The NCAA on Tuesday announced it formed a group to determine whether its rules can be modified to allow college athletes to profit from their names, images and likenesses.
Big East Commissioner Val Ackerman and Ohio State athletic director Gene Smith will lead the new group on the topic with a final report due in October, NCAA President Mark Emmert and the Board of Governors said.
"This group will bring together diverse opinions from the membership -- from presidents and commissioners to student-athletes -- that will examine the NCAA's position on name, image and likeness benefits and potentially propose rule modifications tethered to education," Ackerman said in a statement. "We believe the time is right for these discussions and look forward to a thorough assessment of the many complexities involved in this area."
NCAA rules strictly prohibit student-athletes in most circumstances from receiving benefits or compensation from their names, images and likenesses from a school or outside source.
The NCAA has a history of coming down on players for receiving compensation.
Donald De La Haye, a former University of Central Florida kicker, had his football scholarship taken away by the school in 2017 because of the revenue he was generating from his YouTube channel. The NCAA determined his videos were a violation of eligibility rules, according to the Orlando Sentinel.
Former Texas A&M quarterback Johnny Manziel got into trouble with the NCAA for allegedly signing autographs for money. He was suspended for the first half of the first game of the 2013 season for violating an NCAA bylaw about athletes' use of names and images, but it was later made clear Manziel didn't receive money for the autographs.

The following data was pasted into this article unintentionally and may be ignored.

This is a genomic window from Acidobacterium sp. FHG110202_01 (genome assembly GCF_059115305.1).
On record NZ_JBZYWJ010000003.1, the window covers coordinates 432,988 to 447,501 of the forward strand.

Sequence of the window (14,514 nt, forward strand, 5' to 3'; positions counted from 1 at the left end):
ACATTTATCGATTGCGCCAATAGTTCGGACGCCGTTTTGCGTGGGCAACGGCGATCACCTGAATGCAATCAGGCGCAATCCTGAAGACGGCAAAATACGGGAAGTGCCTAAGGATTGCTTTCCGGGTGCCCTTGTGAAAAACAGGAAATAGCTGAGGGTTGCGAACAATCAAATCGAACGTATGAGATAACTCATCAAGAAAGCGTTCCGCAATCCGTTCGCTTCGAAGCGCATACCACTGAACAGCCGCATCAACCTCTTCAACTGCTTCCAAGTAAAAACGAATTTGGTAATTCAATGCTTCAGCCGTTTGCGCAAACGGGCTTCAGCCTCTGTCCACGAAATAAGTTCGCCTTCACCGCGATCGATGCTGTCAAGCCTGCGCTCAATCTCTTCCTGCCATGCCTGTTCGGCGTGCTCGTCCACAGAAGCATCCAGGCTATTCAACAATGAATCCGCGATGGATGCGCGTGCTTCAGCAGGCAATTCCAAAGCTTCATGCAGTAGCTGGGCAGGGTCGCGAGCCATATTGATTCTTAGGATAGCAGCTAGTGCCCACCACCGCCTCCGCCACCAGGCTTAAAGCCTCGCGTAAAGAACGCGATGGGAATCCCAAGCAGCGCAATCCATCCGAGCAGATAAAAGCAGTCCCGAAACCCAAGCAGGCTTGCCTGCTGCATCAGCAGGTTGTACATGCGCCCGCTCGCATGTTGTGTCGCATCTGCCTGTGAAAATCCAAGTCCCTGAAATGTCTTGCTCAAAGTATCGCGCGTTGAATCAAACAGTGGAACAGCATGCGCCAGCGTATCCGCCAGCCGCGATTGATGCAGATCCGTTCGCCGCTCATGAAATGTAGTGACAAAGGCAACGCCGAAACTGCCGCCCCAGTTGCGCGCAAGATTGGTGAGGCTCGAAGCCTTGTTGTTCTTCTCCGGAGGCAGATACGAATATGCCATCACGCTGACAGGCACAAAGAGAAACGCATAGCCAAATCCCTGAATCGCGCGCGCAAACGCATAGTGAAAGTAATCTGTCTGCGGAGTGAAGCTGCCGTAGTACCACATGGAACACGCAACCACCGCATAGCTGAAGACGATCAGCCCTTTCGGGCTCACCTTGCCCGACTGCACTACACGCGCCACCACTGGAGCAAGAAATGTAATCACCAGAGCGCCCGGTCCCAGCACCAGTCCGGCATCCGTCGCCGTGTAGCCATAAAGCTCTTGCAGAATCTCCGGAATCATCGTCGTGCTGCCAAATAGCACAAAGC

"While the formation of this group is an important step to confirming what we believe as an association, the group's work will not result in paying students as employees," Smith said in a statement. "That structure is contrary to the NCAA's educational mission and will not be a part of this discussion."
College sports' governing body has faced lawsuits in the past over its amateurism rules.
Former UCLA basketball star Ed O'Bannon brought a federal antitrust lawsuit against the NCAA in 2009. O'Bannon challenged the NCAA and its member schools' right to use athletes' names, images and likeness without compensation.
A U.S. district judge ruled that the NCAA could not restrict schools from paying athletes up to $5,000 per year for their names, images and likenesses. The part of the ruling was eventually overturned on appeal, but the issue has continued to hound the NCAA.
Rep. Mark Walker, R-N.C., recently introduced legislation to Congress aimed at lifting restrictions that prohibit athletes from profiting from their fame while they're at school.
The bill, which was introduced in March, would have tweaked the tax code in a way to force the NCAA to allow athletes to make money.
"Signing an athletic scholarship with a school should not be a moratorium on your rights to your name, image and self-worth," Walker said.
The Associated Press contributed to this report.